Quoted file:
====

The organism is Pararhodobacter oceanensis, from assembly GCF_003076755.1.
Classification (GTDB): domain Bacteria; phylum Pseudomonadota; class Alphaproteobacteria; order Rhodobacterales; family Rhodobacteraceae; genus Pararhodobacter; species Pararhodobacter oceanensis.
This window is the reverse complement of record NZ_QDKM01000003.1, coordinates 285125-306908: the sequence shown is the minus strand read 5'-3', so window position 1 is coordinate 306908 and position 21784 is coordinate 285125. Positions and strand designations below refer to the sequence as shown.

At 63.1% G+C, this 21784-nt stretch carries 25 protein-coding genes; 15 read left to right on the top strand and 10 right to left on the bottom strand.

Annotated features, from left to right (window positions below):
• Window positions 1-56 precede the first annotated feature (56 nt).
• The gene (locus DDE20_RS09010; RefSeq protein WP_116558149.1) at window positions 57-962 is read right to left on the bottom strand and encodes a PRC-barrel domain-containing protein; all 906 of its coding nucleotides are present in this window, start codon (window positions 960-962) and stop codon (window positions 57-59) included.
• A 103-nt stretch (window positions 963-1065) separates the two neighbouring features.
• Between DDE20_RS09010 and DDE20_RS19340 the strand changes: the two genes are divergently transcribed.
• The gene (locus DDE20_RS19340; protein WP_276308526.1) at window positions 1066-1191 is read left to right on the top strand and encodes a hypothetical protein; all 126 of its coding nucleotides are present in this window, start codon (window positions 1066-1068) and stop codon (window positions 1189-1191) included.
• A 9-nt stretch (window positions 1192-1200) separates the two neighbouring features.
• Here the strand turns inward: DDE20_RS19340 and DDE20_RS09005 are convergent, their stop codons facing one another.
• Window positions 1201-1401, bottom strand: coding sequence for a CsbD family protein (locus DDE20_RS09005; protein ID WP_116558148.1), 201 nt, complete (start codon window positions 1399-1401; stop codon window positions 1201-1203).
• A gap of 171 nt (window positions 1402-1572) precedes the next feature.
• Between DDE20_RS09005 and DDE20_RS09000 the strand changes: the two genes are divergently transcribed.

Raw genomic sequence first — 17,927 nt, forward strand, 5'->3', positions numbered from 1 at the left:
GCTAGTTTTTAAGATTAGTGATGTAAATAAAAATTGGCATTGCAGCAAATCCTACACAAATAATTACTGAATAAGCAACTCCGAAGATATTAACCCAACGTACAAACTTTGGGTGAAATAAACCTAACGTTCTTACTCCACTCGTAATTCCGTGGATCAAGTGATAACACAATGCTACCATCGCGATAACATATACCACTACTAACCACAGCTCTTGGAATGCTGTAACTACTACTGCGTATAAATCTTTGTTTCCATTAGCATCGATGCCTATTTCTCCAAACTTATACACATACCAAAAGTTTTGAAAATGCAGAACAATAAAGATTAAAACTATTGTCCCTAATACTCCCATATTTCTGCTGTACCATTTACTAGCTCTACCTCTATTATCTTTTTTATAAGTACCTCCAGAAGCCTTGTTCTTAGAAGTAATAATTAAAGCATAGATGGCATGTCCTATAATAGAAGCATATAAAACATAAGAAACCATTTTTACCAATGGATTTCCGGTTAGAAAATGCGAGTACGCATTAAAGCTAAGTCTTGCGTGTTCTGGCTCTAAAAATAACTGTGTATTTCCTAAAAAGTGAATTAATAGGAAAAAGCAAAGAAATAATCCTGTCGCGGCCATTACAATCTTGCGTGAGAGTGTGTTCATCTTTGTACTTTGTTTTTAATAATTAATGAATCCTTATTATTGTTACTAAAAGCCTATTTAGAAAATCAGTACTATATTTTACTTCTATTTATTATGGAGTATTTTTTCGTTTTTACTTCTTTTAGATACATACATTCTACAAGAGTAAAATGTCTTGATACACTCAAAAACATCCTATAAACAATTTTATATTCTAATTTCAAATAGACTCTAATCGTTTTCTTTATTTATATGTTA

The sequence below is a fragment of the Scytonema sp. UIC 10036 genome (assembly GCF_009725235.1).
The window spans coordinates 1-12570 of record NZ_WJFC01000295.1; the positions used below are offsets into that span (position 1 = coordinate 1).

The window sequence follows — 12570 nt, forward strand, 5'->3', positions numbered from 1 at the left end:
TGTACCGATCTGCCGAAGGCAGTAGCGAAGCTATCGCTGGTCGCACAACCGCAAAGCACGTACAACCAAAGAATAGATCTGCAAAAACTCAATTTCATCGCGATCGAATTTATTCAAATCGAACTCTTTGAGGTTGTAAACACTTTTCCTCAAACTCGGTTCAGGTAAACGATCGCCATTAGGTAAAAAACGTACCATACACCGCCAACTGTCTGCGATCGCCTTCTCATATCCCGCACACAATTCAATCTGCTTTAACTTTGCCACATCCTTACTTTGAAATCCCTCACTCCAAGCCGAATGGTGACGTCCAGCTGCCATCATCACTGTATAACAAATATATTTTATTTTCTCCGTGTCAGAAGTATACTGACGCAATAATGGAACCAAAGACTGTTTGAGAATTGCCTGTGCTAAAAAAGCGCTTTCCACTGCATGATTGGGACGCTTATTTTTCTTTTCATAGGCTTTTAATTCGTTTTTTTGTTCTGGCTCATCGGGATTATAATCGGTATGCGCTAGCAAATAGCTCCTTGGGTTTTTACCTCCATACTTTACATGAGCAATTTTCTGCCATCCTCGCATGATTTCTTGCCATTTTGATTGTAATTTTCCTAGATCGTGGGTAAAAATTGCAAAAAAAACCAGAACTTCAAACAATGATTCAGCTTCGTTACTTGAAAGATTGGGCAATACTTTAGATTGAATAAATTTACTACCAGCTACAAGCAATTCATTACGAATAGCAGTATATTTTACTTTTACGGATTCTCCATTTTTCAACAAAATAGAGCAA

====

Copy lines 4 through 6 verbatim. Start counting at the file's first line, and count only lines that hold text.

At 63.1% G+C, this 21784-nt stretch carries 25 protein-coding genes; 15 read left to right on the top strand and 10 right to left on the bottom strand.

Annotated features, from left to right (window positions below):
• Window positions 1-56 precede the first annotated feature (56 nt).